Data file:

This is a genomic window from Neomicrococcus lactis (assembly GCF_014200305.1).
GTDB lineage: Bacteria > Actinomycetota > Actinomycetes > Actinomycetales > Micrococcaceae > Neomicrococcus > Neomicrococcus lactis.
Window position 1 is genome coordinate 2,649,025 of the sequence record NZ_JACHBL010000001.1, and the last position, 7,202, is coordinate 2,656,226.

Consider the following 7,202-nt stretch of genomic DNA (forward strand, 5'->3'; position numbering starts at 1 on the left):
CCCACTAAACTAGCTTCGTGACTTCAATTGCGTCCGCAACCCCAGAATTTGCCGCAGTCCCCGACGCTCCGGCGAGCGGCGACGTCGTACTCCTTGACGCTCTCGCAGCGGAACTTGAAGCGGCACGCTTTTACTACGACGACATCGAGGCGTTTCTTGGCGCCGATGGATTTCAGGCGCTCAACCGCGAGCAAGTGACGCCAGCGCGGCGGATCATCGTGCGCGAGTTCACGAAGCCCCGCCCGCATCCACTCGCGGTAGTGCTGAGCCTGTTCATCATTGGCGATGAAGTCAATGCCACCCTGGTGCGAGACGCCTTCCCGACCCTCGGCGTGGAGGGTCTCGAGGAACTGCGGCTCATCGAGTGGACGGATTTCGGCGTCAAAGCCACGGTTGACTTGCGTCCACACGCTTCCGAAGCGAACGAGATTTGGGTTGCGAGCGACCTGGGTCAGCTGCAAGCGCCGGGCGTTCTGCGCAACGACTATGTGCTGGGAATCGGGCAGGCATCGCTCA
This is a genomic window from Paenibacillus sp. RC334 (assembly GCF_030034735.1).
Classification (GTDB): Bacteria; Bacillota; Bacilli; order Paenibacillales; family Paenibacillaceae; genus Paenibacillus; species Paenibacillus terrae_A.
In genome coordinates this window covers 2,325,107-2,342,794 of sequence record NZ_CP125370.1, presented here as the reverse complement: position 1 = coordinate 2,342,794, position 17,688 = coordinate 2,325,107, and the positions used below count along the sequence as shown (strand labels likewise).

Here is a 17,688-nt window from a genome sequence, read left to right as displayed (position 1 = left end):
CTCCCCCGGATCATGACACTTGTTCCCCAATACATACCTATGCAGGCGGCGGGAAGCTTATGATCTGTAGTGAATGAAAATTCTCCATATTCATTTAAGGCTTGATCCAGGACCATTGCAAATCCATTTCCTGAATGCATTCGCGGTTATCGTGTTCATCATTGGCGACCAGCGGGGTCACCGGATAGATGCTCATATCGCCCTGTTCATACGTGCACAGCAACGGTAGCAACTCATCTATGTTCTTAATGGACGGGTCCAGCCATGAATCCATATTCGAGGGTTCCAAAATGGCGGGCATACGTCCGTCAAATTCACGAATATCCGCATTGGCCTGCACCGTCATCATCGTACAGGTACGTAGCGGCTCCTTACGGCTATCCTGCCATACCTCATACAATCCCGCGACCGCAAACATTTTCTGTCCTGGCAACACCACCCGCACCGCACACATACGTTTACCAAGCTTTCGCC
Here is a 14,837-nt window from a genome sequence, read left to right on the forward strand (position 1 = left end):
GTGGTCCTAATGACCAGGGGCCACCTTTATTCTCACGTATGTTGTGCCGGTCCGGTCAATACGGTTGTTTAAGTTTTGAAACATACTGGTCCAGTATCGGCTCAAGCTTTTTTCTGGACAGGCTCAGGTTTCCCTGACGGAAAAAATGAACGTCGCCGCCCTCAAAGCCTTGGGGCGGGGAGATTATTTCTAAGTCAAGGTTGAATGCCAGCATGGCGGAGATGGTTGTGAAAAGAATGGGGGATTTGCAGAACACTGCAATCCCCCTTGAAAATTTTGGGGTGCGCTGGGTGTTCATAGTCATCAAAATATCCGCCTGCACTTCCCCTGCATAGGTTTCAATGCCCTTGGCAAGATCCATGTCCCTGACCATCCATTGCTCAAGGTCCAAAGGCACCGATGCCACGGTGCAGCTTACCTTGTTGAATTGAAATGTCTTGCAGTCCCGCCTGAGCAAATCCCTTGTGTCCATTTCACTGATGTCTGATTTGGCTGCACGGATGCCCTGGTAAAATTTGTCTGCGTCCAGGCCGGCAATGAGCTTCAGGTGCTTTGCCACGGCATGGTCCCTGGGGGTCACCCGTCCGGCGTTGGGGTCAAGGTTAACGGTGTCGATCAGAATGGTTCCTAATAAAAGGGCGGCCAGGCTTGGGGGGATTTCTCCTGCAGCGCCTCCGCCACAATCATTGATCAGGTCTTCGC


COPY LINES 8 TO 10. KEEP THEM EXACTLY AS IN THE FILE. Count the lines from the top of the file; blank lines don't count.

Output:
In genome coordinates this window covers 2,325,107-2,342,794 of sequence record NZ_CP125370.1, presented here as the reverse complement: position 1 = coordinate 2,342,794, position 17,688 = coordinate 2,325,107, and the positions used below count along the sequence as shown (strand labels likewise).

Here is a 17,688-nt window from a genome sequence, read left to right as displayed (position 1 = left end):
CTCCCCCGGATCATGACACTTGTTCCCCAATACATACCTATGCAGGCGGCGGGAAGCTTATGATCTGTAGTGAATGAAAATTCTCCATATTCATTTAAGGCTTGATCCAGGACCATTGCAAATCCATTTCCTGAATGCATTCGCGGTTATCGTGTTCATCATTGGCGACCAGCGGGGTCACCGGATAGATGCTCATATCGCCCTGTTCATACGTGCACAGCAACGGTAGCAACTCATCTATGTTCTTAATGGACGGGTCCAGCCATGAATCCATATTCGAGGGTTCCAAAATGGCGGGCATACGTCCGTCAAATTCACGAATATCCGCATTGGCCTGCACCGTCATCATCGTACAGGTACGTAGCGGCTCCTTACGGCTATCCTGCCATACCTCATACAATCCCGCGACCGCAAACATTTTCTGTCCTGGCAACACCACCCGCACCGCACACATACGTTTACCAAGCTTTCGCC